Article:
Tuesday, July 25, 2006

Gore/Clark 2008

Between the heat wave engulfing the country and the debacle engulfing the Levant, I'm pretty much settled on my ticket for the 2008 presidential race - Gore/Clark.

I'll let Al's environmental creds speak for themselves. There simply is no other world-class leader who knows more and cares more passionately than Gore about this profound threat to humanity itself. Wes Clark is one of the most sane voices out there specifically addressing the fact of an increasingly unstable and over-armed Middle east - and the Indian sub-continent and sub-Saharan Africa, not to mention that pesky North Korea. Unsurprisingly, these gentlemen have a common approach. Talk to people as rational actors who can be persuaded to act cooperatively in mutual self-interest because, you know, you really have no other long term strategy unless you're willing to destroy everything.

A few weeks back, I posted a long winded article on rhetorical frames for Democratic positions on Iraq, riffing off Jeffrey Feldman's Frameshop blog posts on the same topic. Of the three positions, Clark's made the most sense, though Feldman had deeper sympathy for the Feingold's "Just Say No" stance so dear to the left. Well, Feldman has reconsidered:

Clark: A Symbol Of Success In Regional Conflict Resolution
A while back I wrote a Frameshop article arguing that there are currently 3 competing frames in the Democratic party to define what the United States is doing in the Middle East. Of these three, the 'regional conflict' frame associated with General Wesley Clark is perhaps the most overlooked and undervalued.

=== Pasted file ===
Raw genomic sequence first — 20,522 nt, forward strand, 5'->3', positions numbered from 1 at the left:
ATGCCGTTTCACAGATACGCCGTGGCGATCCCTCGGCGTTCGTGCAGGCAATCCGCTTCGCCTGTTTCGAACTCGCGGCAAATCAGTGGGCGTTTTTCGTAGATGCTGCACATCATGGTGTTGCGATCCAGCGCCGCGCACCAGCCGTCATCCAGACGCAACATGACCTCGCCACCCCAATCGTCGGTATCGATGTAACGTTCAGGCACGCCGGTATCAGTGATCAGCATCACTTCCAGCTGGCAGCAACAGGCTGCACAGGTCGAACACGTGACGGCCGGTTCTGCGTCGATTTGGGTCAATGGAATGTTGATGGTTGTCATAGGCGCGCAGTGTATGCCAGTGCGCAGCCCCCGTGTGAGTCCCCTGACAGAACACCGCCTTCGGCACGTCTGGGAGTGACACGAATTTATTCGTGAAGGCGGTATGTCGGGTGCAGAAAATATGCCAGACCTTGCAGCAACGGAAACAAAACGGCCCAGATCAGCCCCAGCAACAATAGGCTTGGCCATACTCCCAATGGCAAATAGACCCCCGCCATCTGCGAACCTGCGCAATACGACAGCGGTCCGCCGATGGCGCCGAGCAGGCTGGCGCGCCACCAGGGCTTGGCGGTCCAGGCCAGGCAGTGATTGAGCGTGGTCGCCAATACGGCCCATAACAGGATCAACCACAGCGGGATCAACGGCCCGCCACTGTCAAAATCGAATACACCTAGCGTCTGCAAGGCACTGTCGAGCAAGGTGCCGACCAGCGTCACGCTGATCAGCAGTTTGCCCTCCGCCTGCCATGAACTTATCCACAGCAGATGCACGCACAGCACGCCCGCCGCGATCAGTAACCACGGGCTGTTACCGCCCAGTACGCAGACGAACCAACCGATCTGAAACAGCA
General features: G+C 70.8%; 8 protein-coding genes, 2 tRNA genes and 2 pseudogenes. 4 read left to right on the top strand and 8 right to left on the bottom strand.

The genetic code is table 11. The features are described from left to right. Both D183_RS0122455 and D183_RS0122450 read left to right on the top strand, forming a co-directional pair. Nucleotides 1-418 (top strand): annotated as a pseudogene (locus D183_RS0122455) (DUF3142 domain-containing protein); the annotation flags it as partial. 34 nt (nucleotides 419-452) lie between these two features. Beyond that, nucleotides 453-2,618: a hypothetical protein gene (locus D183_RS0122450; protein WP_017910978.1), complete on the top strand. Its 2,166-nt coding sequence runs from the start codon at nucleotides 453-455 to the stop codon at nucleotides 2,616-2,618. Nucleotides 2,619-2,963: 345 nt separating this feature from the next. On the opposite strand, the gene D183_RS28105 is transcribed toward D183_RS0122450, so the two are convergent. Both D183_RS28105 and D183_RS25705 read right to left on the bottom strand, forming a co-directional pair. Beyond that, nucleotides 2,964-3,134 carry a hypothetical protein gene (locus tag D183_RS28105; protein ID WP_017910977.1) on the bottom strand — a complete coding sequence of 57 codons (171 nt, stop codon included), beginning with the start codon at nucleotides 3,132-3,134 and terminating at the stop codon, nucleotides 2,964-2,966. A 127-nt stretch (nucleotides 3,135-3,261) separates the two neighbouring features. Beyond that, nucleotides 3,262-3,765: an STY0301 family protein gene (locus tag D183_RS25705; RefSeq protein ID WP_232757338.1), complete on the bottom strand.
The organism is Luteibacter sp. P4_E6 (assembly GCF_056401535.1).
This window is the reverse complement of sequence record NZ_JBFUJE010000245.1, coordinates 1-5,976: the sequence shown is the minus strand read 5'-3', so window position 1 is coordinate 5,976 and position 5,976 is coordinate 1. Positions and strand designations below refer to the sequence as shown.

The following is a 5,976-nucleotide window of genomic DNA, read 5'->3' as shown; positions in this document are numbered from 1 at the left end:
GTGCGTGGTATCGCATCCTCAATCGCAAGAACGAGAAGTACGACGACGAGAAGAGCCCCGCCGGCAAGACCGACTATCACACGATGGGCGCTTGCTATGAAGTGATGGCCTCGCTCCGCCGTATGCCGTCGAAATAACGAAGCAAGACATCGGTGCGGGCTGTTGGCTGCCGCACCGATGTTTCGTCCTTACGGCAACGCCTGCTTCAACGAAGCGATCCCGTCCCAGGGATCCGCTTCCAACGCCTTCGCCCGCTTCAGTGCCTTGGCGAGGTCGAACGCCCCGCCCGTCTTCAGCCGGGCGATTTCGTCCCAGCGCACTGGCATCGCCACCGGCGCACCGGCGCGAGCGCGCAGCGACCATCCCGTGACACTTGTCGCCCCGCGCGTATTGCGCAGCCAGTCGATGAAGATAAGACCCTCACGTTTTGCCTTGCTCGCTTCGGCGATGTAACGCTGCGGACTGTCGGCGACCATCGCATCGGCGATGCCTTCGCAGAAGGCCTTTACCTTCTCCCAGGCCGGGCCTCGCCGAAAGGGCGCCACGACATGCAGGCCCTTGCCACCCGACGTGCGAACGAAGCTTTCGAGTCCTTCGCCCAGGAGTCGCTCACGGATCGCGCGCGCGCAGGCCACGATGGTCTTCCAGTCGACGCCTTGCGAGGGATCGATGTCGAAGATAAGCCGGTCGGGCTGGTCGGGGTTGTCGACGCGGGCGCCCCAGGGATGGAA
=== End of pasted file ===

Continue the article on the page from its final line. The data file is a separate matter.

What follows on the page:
But as the Middle East begins to look more and more like a regional conflict, the need for a strong Democratic voice that speaks to that dynamic is every more pressing.

Frameshop: It's Time To Bring On Clark

The moral and pragmatic strength of diplomacy. Simply packing up and going home, as Gore, Clark, me and several million other Americans understand, is not an acceptable option. It is one of the deepest, most dearly held American fantasies - that we can retreat behind our ocean walls and leave the screwed up world to its own devices. 9/11 darnwell changed that.

The world is a set of interlocking regions and the US is a part of it. Trying to either stand astride the world (the neocon wet dream) or not be part of it (shared by both left and right fantacists) is not possible, and can only lead to harmful diminishment of the US. This will in turn diminish our shared world because the US plays such a large role in the global give and take of humanity.

We have obligations and cannot act as a self-centered super power, even as we must act as a self-interested one. We are ravaged by weather and by war. For the first time in history, we are the makers of both maelstroms. We need leaders unafraid to deal with other nations as partners in our struggle with both.


No comments: